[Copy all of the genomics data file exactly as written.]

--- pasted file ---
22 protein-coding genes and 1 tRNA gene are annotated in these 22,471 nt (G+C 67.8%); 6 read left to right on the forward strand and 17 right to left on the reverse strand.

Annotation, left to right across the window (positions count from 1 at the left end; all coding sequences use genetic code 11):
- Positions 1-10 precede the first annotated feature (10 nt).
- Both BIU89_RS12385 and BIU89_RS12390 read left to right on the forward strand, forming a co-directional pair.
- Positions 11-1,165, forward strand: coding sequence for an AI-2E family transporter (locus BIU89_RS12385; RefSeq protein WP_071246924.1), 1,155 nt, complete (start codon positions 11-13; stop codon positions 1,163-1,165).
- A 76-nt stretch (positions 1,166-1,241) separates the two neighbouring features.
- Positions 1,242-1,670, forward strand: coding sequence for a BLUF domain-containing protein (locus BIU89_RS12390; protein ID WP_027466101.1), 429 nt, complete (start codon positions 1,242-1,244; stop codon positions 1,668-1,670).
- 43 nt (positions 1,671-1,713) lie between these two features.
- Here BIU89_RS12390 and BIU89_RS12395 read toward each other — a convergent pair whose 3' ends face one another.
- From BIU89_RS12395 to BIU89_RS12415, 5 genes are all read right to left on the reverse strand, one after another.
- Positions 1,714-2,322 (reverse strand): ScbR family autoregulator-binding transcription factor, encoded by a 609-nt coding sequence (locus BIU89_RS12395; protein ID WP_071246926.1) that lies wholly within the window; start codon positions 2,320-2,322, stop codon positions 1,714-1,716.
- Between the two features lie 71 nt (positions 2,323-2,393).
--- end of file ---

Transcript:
22 protein-coding genes and 1 tRNA gene are annotated in these 22,471 nt (G+C 67.8%); 6 read left to right on the forward strand and 17 right to left on the reverse strand.

Annotation, left to right across the window (positions count from 1 at the left end; all coding sequences use genetic code 11):
- Positions 1-10 precede the first annotated feature (10 nt).
- Both BIU89_RS12385 and BIU89_RS12390 read left to right on the forward strand, forming a co-directional pair.
- Positions 11-1,165, forward strand: coding sequence for an AI-2E family transporter (locus BIU89_RS12385; RefSeq protein WP_071246924.1), 1,155 nt, complete (start codon positions 11-13; stop codon positions 1,163-1,165).
- A 76-nt stretch (positions 1,166-1,241) separates the two neighbouring features.
- Positions 1,242-1,670, forward strand: coding sequence for a BLUF domain-containing protein (locus BIU89_RS12390; protein ID WP_027466101.1), 429 nt, complete (start codon positions 1,242-1,244; stop codon positions 1,668-1,670).
- 43 nt (positions 1,671-1,713) lie between these two features.
- Here BIU89_RS12390 and BIU89_RS12395 read toward each other — a convergent pair whose 3' ends face one another.
- From BIU89_RS12395 to BIU89_RS12415, 5 genes are all read right to left on the reverse strand, one after another.
- Positions 1,714-2,322 (reverse strand): ScbR family autoregulator-binding transcription factor, encoded by a 609-nt coding sequence (locus BIU89_RS12395; protein ID WP_071246926.1) that lies wholly within the window; start codon positions 2,320-2,322, stop codon positions 1,714-1,716.
- Between the two features lie 71 nt (positions 2,323-2,393).